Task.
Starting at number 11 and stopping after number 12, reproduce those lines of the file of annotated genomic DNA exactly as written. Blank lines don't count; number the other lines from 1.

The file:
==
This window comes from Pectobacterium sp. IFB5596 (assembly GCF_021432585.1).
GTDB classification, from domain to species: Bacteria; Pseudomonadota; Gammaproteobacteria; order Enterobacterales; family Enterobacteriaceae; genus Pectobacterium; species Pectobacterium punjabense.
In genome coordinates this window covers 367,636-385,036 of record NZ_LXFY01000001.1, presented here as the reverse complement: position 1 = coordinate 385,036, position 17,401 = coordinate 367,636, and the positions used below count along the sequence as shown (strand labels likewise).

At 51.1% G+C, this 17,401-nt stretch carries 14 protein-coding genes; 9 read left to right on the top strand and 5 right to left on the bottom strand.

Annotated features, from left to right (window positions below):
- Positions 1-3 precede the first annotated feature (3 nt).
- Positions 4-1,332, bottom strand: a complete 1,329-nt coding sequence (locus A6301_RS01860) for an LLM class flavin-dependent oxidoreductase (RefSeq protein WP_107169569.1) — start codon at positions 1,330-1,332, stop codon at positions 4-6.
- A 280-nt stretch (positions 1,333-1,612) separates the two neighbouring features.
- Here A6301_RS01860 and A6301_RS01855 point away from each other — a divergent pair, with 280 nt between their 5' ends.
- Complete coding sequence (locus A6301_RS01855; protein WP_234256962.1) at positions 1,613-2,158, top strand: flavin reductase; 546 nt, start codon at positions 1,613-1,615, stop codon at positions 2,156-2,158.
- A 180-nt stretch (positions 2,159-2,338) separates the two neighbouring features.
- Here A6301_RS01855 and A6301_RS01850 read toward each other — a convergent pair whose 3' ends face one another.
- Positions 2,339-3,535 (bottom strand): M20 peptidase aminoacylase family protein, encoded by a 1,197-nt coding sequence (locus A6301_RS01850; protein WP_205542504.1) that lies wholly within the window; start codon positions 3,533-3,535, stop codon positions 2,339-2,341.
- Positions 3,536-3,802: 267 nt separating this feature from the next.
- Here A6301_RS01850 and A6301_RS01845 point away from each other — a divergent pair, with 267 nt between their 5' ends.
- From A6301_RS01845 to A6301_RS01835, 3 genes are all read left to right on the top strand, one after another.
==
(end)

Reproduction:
- A 180-nt stretch (positions 2,159-2,338) separates the two neighbouring features.
- Here A6301_RS01855 and A6301_RS01850 read toward each other — a convergent pair whose 3' ends face one another.